I started reading Bukowski in prison in the mid-1970s thanks to my pal Philippe Garnier who was translating them into French, and I knew I was on to a good thing the first time I fell off the bed with laughing over a short story. In this Buk is the non-passive victim of a visit from mad Jimmy ( recently crazy Jimmy),a bad painter.
“So there’s mad Jimmy and there’s me Or there’s Maxie. Maxie is going to shut off all the sewers in Los Angeles to help the Cause of the people. Well it’s a damned nice gesture,you’ve got to admit that. But Maxie 2 buddy, I say,let me know when you’re going to shut off all the sewers. I’m for the People. We’ve been friends for a long time. I’ll leave town a week early.What Maxie doesn’t realise is that Causes and Shit are different things. Starve me, but don’t cut off my shit and/or shit disposal unit. I remember once my landlord left town on a nice two week vacation to Hawaii.•Okay.The day after he left town my toilet stopped. I had myown personal plunger,being very frightened of shit,but I plunged and plunged and it didn’t work.You know where that left me.
So I called up my own personal friends,and I’m the type who doesn’t have too many personal friends,or if I have them they don’t have toilets let alone telepohones…more often,they don’t have any thing.
So,I called the one or two who had toilets.They were very nice. “Sure,Hank,you can shit at my place anytime!”
I didn’t take up their invitations. Maybe it was the way they said it.So here was my landlord in Hawaii watching the hula girls,and those fucking turds just lay on top of the water and whirled around and looked at me.
So each night I had to shit and then pluck the turds out of water, place them in wax paper and then into a brown paper bag and get into
my car and drive around town looking for some place to toss them.
So mostly double-parked with the motor running I’d just toss the goddamned turds over some wall,any wall.I tried to be non-predjudiced, but this one Home, for the Aged seemed a particularly quiet place and I think I gave them my little brown bag of turds at least three times.
Or sometimes I’d just be driving along and roll up the window and rather flick the turds out as one would, say,cigarette ashes or a couple of dozen burnt-out cigars.”
I must have laughed and fallen off the bed so many times(dropping the book and losing the page in the process)that the guy in the next cell must have got worried about me or got the needle over all this laughing and random banging. Anyway after I told him the cause of all this mayhem there’ were queues and waiting lists for each new Bukowski book. It got to be like one of the stories, no peace for Barker, those times of elementary privacy so necessary inside. Over time they became sections of books that got passed around, sections that did not necessarily coincide with whole stories. They maybe, four years later still in circulation in the max security system. My own explanation for the queues and the rest is not just how funny they are it was because we knew the characters in his stories so well.
The funny thing is you know he isn’t bullshitting, that he’s lived out/is living out what he’s writing.That in fact he’s earned the right to write at a time when far too many books are written. With Bukowski it’s not a case of “Hand me my ghetto suit James” for a month or twos’ slumming to get the artistically sordid background.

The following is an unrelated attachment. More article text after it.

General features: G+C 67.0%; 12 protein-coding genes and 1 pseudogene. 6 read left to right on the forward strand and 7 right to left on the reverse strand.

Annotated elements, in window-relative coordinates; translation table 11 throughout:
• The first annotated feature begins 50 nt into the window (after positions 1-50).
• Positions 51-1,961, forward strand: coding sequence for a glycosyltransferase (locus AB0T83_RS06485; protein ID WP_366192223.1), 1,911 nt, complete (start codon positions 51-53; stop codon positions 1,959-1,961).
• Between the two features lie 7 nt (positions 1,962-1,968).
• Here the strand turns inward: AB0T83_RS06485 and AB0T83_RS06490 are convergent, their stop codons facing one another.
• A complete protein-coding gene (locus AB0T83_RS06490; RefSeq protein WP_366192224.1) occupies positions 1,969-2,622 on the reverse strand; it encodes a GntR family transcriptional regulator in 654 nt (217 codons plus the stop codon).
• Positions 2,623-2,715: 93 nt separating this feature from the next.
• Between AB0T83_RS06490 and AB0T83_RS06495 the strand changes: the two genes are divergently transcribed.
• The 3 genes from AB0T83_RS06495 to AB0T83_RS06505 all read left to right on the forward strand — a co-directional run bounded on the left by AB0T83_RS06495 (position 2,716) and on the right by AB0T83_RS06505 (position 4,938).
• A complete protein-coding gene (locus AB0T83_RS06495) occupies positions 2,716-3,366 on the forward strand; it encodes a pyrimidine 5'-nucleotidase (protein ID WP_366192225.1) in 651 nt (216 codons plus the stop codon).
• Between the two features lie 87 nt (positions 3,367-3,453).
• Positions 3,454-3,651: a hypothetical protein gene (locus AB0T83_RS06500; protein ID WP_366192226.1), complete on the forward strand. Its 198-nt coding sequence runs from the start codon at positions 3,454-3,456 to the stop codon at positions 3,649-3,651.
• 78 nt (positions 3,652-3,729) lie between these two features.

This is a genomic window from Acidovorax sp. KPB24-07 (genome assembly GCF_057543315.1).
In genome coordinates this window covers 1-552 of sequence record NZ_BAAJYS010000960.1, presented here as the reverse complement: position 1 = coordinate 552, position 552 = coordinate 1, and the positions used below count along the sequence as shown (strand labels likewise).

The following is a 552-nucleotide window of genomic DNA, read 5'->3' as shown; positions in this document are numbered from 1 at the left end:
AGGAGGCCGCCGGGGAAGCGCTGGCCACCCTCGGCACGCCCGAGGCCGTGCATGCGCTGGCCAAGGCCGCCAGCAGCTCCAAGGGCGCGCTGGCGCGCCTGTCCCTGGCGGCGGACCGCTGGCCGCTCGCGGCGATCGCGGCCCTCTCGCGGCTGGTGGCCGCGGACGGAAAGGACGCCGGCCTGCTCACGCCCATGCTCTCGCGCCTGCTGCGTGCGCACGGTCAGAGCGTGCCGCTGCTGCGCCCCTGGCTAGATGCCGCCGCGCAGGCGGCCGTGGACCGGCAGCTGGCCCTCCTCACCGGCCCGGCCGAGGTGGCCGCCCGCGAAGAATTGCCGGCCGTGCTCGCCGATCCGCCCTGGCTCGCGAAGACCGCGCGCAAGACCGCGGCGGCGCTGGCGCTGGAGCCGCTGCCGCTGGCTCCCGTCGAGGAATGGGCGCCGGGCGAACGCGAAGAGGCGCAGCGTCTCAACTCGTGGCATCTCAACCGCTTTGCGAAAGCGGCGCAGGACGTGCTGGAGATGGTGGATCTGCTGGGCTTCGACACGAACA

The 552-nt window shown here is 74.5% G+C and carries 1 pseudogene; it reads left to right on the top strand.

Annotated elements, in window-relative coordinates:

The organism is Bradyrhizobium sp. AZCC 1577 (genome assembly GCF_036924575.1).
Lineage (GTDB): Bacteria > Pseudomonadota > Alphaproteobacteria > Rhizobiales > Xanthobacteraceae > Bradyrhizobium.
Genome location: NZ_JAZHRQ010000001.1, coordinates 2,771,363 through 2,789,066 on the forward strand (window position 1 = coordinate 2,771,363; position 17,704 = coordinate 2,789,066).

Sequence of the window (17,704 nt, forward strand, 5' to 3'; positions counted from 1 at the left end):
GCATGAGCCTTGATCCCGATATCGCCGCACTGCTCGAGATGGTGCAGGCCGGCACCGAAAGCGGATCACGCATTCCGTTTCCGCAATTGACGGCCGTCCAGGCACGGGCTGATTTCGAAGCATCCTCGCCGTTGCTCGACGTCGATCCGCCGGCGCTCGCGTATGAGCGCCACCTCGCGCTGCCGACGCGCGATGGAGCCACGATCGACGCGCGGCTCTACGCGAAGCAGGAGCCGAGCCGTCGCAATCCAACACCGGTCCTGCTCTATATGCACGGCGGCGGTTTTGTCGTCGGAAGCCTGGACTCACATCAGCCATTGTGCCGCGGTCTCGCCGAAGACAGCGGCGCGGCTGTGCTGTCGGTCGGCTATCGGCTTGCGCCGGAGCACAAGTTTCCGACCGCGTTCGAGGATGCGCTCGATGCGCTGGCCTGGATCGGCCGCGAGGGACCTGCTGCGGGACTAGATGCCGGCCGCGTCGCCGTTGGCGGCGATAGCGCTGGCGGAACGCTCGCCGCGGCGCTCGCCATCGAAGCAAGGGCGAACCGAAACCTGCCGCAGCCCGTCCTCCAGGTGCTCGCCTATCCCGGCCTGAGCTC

I had my reservations too .At first reading some of the stories seemed wilfully sexist .But a second time it seemed more a matter of him just liking women, making a ‘fool’ of himself, having a good time. But a woman friend who I gave one of his books tom did say she didn’t, like the stories much, not because they degraded women but because it was such a male world. I don’t know. Certainly there is that world like horse racing, And on horse racing he’s very handy, useful. Like on horse which always finish second, which can only run well when there’s a horse in front of which makes the bookies lots of money with punters staying on the horse which will do the business next time out.And Bukowski’s tips can be a lot more generalised but perhaps even more useful and important.
“it’s after a bad day at the max track that you realize you will never make it,coming in stinking at the socks,a few wrinkled dollars in your wallet,you know that the miracle will never arrive,and worse, thinking about the really bad bet you made on the last race of eleven horse,knowing you couldn’t win,the biggest sucker bet on the board at 9/2,all the knowledge of your years ignored,you going up to the ten buck window and saying “eleven twice!”and the old grey–haled boy at the window, asking again:”eleven?” he always asks when I pick a bad one,he may not know the actual winner but he knows the sucker bets, and he gives me the saddest of looks and takes the twenty.then to go out and watch that dog run last all the way,not even working at it,just loafing as your brain says “what the fuck,’ gotta be crazy.”
I’ve talked this over with a friend of mine who has many years of betting on horses and dogsof he’s often done the same thing and he calls it the “death wish”,which is old stuff, we yawn at the term now,but strangely there’s still some basis in it yet, a man does get tired as the race progresses and there IS this tendency to throw the whole game overboard, the feeling can come upon him whether he is winning or losing and then the badbets begin.But,I feel,a more real problem is that you ACTUALLY want to be somewhere else-sitting in a chair reading Faulkner or making drawings with your child’s crayons,the racetrack is just another JOB finally,and a hard one too. When I sense this and at my best I simply leave the track:when I sense this and at not at my best I go on making bad bets.”